In Memory of




Obituary for John Arthur Preston


On the morning of April 22, 2024 John died at the age of 78, nine days after suffering a massive stroke.

He is survived by his sister Alison Preston (Barry Armstrong); nephews Max Preston (Beth Ann Mcivor) and Zeke Preston; great-nephew Levi Preston; the Podolak family; loving cousins; life-long friends Lynn, Lana, Daryl, and Bernie; and many other devoted friends, especially Tam, Jane, David, Gillian, Beatrice, and Jerome (who took the above photograph of John).

He was predeceased by his father Arthur Preston (1981); his sister Dory Preston (1991); his mother Jean (Fraser) Preston (2001); and his long-ago wife Carol Lamont.

John lived his whole life in Winnipeg, except for a brief sojourn on the west coast.
He loved the outdoors, most of all the warm sunny days of summer. When he was a child, trips to our Uncle Geordie’s farm near Pilot Mound were a highlight of his holidays, and time spent at Rock Lake and Victoria Beach seeking fun with his cousins and old friend Lyle.
In later years his hammock could be spotted swinging from between two trees in Assiniboine Forest.
A few days before his stroke, he watched the breakup of the ice on the Assiniboine River with two geese that he swore were as excited about it as he was.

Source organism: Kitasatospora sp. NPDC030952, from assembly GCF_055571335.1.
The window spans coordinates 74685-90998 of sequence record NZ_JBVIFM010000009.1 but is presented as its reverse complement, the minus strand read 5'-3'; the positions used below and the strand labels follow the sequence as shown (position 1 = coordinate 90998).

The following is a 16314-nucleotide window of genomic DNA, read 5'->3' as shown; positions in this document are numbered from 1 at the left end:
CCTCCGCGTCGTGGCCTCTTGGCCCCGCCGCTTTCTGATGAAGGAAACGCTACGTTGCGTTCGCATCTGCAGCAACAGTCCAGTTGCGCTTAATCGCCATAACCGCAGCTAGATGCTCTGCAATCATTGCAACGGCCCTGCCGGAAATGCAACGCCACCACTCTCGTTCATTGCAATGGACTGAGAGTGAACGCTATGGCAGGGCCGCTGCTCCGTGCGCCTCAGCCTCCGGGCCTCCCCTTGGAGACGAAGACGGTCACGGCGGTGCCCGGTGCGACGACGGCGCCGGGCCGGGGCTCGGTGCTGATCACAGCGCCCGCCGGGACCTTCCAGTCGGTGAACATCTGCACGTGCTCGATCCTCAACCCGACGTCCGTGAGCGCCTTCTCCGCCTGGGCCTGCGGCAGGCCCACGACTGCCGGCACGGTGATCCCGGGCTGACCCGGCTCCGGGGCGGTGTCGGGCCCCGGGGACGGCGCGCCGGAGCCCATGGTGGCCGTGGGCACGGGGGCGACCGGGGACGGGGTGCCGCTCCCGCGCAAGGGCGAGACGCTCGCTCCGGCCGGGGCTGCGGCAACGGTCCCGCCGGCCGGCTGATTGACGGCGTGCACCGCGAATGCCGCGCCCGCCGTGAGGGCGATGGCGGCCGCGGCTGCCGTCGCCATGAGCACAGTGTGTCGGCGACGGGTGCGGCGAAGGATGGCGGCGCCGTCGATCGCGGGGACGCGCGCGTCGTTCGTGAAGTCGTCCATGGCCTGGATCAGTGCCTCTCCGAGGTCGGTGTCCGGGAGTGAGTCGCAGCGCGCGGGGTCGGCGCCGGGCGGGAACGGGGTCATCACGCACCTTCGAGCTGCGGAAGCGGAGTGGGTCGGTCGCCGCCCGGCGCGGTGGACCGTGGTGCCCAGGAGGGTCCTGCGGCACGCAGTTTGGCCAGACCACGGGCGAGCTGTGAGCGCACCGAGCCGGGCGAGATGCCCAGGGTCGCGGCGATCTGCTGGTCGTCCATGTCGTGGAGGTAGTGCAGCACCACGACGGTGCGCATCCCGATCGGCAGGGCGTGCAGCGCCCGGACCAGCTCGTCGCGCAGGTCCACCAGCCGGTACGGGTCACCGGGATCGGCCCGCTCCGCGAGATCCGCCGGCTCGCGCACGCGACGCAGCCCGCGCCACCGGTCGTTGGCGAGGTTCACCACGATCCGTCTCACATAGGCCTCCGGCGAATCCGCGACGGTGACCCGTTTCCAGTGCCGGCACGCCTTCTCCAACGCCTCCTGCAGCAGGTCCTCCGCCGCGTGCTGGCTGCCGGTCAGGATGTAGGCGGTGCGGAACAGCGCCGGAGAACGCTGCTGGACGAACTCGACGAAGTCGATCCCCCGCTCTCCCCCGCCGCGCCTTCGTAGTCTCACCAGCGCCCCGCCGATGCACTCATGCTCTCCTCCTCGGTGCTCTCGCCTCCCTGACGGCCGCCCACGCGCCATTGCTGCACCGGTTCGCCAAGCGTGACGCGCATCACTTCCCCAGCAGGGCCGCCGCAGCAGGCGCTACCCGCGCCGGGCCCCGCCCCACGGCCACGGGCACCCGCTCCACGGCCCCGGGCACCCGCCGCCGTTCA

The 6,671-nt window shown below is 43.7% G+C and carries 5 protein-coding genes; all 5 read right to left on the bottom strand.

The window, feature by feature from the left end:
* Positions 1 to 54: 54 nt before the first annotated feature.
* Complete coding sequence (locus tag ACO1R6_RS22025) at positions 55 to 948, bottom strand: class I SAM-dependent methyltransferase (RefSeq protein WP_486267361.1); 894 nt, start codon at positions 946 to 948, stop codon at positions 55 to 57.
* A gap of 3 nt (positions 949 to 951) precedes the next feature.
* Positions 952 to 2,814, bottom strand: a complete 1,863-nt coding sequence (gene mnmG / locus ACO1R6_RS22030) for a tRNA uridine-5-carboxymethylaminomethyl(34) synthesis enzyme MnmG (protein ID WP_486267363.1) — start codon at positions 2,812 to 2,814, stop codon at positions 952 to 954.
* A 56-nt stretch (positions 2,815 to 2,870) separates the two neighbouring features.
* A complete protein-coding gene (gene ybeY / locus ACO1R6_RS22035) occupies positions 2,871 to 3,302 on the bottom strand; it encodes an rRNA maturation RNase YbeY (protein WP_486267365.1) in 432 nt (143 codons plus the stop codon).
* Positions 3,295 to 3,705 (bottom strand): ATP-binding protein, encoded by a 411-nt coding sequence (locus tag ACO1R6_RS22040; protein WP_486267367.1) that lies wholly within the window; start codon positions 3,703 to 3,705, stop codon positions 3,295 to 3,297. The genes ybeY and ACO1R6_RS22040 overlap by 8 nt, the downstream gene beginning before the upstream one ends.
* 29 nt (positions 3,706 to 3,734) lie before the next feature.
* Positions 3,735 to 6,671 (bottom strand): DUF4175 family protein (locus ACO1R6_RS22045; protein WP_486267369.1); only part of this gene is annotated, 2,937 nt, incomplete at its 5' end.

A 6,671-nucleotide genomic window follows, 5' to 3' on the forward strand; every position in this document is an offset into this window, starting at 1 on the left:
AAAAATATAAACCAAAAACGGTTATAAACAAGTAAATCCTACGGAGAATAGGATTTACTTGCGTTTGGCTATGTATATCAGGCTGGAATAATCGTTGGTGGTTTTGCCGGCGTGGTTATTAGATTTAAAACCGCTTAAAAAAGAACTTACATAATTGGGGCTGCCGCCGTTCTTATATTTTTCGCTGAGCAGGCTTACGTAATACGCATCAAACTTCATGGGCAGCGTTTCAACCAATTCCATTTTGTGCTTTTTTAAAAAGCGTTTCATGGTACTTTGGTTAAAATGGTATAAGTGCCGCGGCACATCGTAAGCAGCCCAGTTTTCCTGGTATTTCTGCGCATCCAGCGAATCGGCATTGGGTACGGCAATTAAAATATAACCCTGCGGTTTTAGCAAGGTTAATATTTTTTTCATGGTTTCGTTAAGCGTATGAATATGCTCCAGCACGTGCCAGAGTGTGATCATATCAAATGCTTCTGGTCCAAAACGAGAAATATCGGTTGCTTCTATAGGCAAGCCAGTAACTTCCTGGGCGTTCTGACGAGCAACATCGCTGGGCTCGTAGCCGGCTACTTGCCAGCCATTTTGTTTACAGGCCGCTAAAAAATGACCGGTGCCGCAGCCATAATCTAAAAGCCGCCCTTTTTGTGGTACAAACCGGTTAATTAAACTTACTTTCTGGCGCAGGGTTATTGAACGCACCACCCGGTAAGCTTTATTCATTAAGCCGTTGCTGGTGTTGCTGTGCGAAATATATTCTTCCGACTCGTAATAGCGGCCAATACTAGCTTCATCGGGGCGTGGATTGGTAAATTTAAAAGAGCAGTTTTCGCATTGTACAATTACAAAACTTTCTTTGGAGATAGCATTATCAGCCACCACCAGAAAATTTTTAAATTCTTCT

He excelled at curling, cross-country skiing, cycling, and blackjack, before settling comfortably into lawn bowling where he enjoyed wonderful times with a grand group of friends.
John’s other passion was running; he still ran almost daily. He said it helped to keep him sane in an increasingly crazy world. He soldiered on in spite of the extreme stress that plagued his life in recent years.

There was no one like John. In my effort to describe him I will list some adjectives that friends used when they spoke of him during his last week: kind, funny, enthusiastic, positive, caring, gentle, honest, fragile, wonderfully eccentric, curious, child-like (in a good way), unique, good-hearted. And handsome with an unforgettable smile!

I was four years younger than my brother, which is a lot when you’re a kid, but he let me follow him around, hound him with questions, and join him and his friends on their adventures. We would play catch for hours and hit a tennis ball back and forth in our front yard. He never wanted to quit. I don’t remember him ever giving me an unkind word. And we would laugh till our faces hurt.

Cremation has taken place. At John’s request there will be no service.
If you desire, please make a donation to the Winnipeg Humane Society in John’s memory.

Rest easy John, we miss you.